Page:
Sockpuppets

I’ve been taking some of my free time away from watching the antics of Hummingbirds outside my kitchen window (I’ve set up a feeder there) to read Chris Snowdon’s IEA report; ‘Sockpuppets – how the government lobbies itself and why‘. I’ve also been looking up cases where charitable status has been withdrawn and why in search of some form of possible solution to the issue. Here are three suggestions;

Solution 1: Charitable institutions may not lobby government.
Attractive but unworkable. Charities need to have some lobbying component in order to speak up for the cause they represent.

Solution 2: No more Government funding, or funding from NGOs. Again, unworkable, those who run the NGO’s will find proxies to fund people they have sympathy with.

Solution 3: Disband / defund all NGO’s. No more money for these dumping grounds for the inconvenient / incompetent with powerful friends. No more sinecures for retired politicians or their friends. This will still leave charities open to financial manipulation from large trusts with their own agenda, but it will at least stop governments playing the same game. However, making charities more financially transparent (With which true charitable trusts will have no issue) should level out the playing field, and threatening to withdraw the charitable tax status of activists and lobbyists might help.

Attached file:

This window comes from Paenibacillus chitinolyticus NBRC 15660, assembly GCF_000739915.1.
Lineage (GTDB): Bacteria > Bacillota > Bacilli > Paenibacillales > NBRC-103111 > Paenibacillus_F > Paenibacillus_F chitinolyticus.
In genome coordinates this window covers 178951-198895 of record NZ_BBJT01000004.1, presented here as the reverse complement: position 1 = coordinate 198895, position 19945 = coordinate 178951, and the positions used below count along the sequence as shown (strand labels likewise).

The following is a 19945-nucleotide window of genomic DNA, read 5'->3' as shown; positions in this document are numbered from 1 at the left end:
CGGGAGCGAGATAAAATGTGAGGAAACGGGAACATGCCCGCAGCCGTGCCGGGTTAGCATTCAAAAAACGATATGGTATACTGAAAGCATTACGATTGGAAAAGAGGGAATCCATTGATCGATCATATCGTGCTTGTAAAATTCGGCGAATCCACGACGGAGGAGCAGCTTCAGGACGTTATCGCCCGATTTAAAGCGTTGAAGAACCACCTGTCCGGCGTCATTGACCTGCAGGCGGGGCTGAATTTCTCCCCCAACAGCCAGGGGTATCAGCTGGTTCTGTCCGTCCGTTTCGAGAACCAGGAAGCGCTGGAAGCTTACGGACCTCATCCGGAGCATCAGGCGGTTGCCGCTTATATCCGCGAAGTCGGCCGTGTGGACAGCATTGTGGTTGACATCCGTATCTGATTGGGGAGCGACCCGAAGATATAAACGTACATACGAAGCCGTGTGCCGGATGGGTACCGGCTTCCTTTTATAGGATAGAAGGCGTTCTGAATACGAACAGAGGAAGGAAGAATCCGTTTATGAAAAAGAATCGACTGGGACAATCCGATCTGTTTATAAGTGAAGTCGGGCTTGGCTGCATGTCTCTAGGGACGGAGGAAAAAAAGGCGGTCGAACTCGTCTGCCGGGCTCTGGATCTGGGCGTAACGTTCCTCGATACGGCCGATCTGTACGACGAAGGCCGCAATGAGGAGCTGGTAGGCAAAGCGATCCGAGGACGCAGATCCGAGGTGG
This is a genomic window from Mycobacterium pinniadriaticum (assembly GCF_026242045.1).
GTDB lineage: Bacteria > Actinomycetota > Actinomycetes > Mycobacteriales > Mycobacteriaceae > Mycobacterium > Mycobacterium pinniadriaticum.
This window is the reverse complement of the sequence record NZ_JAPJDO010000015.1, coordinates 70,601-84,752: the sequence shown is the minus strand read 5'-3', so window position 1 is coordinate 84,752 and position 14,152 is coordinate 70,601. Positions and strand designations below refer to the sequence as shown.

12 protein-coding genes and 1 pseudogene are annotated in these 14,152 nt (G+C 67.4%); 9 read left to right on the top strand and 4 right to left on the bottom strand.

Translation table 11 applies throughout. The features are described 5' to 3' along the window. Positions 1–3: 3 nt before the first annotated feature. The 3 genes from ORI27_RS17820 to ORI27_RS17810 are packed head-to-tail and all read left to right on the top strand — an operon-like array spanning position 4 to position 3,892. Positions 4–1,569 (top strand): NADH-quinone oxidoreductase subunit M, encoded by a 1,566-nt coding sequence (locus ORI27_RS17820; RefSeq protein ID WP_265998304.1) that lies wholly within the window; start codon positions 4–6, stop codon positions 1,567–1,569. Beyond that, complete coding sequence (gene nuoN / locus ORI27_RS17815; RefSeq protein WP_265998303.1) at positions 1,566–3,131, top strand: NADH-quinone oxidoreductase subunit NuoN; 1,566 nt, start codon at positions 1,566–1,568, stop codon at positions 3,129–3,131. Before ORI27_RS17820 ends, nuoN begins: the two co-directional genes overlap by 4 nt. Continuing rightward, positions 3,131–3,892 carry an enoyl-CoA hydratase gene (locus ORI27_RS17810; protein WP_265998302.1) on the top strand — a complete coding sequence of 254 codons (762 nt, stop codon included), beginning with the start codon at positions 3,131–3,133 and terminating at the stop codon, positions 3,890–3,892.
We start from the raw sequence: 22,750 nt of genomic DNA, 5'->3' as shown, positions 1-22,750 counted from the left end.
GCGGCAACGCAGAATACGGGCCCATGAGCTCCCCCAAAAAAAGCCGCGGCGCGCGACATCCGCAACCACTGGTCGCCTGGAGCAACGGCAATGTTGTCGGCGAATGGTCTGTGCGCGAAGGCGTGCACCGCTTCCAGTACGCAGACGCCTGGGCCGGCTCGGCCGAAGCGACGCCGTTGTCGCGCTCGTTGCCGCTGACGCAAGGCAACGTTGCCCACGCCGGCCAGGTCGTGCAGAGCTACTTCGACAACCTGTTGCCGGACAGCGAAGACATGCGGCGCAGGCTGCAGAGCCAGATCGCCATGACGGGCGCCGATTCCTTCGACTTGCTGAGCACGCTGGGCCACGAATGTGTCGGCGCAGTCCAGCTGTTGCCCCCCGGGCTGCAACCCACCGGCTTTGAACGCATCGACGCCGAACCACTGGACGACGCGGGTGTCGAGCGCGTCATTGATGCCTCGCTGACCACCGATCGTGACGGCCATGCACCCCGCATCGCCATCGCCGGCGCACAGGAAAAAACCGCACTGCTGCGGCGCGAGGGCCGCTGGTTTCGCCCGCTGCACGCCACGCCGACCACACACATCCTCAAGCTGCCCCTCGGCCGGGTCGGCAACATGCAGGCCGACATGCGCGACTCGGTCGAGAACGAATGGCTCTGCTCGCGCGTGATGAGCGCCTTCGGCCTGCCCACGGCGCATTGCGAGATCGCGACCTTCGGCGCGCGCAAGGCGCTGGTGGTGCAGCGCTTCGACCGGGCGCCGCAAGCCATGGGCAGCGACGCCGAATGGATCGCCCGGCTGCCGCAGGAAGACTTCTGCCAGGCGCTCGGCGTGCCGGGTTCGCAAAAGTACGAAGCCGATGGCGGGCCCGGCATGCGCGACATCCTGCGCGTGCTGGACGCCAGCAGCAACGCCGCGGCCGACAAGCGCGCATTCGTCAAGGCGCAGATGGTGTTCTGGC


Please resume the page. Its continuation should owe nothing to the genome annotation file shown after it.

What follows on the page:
The test of a true charity like the Red Cross for example, should always be “What good have you done lately?” By ‘good’ I mean lives saved, wells drilled, people helped, infrastructure rebuilt and messes cleaned up. Protest or advocacy should not on their own count as charitable activities. Charities should be seen, as the major part of their activities, to get their hands dirty. Many do. Those that do not, aren’t. It’s not difficult.

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2 thoughts on “Sockpuppets”

  1. The test of a true charity like the Red Cross for example, should always be “What good have you done lately?” By ‘good’ I mean lives saved, wells drilled, people helped, infrastructure rebuilt and messes cleaned up.

    And of course, they blur the testability of these things.

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  2. How many charities have shut up shop on the basis that they have resolved the issues they were set up to fix? None. Not a single one. Their main aim is to remain, finding the funding by inventing or adapting a new cause.

    In the case of Africa the NGOs have failed for years to actually make a real and permanent difference which helps ordinary people improve their lot enough to have a better life. You could even claim that NGOs have actually made the situation worse through their own need to be “needed”.

    It’s a continuing disgrace. And yes, there are good people trying to do things but not nearly enough of them.

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